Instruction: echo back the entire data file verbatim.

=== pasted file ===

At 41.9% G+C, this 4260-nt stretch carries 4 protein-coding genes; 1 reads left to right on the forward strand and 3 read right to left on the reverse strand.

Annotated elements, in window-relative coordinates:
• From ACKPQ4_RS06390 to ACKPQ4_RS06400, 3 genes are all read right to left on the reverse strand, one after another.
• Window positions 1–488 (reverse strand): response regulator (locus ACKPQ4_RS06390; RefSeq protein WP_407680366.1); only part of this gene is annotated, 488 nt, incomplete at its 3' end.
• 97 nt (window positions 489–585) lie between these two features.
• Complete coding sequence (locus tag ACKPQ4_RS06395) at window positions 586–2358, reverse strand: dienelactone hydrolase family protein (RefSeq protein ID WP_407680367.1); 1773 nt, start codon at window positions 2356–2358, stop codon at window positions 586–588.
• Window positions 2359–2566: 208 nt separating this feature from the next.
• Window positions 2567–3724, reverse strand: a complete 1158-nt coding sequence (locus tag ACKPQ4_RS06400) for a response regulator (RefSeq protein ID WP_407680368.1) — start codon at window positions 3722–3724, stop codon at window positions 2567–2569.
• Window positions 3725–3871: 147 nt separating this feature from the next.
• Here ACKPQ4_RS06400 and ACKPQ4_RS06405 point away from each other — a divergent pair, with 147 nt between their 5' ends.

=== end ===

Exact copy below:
At 41.9% G+C, this 4260-nt stretch carries 4 protein-coding genes; 1 reads left to right on the forward strand and 3 read right to left on the reverse strand.

Annotated elements, in window-relative coordinates:
• From ACKPQ4_RS06390 to ACKPQ4_RS06400, 3 genes are all read right to left on the reverse strand, one after another.
• Window positions 1–488 (reverse strand): response regulator (locus ACKPQ4_RS06390; RefSeq protein WP_407680366.1); only part of this gene is annotated, 488 nt, incomplete at its 3' end.
• 97 nt (window positions 489–585) lie between these two features.
• Complete coding sequence (locus tag ACKPQ4_RS06395) at window positions 586–2358, reverse strand: dienelactone hydrolase family protein (RefSeq protein ID WP_407680367.1); 1773 nt, start codon at window positions 2356–2358, stop codon at window positions 586–588.
• Window positions 2359–2566: 208 nt separating this feature from the next.
• Window positions 2567–3724, reverse strand: a complete 1158-nt coding sequence (locus tag ACKPQ4_RS06400) for a response regulator (RefSeq protein ID WP_407680368.1) — start codon at window positions 3722–3724, stop codon at window positions 2567–2569.
• Window positions 3725–3871: 147 nt separating this feature from the next.
• Here ACKPQ4_RS06400 and ACKPQ4_RS06405 point away from each other — a divergent pair, with 147 nt between their 5' ends.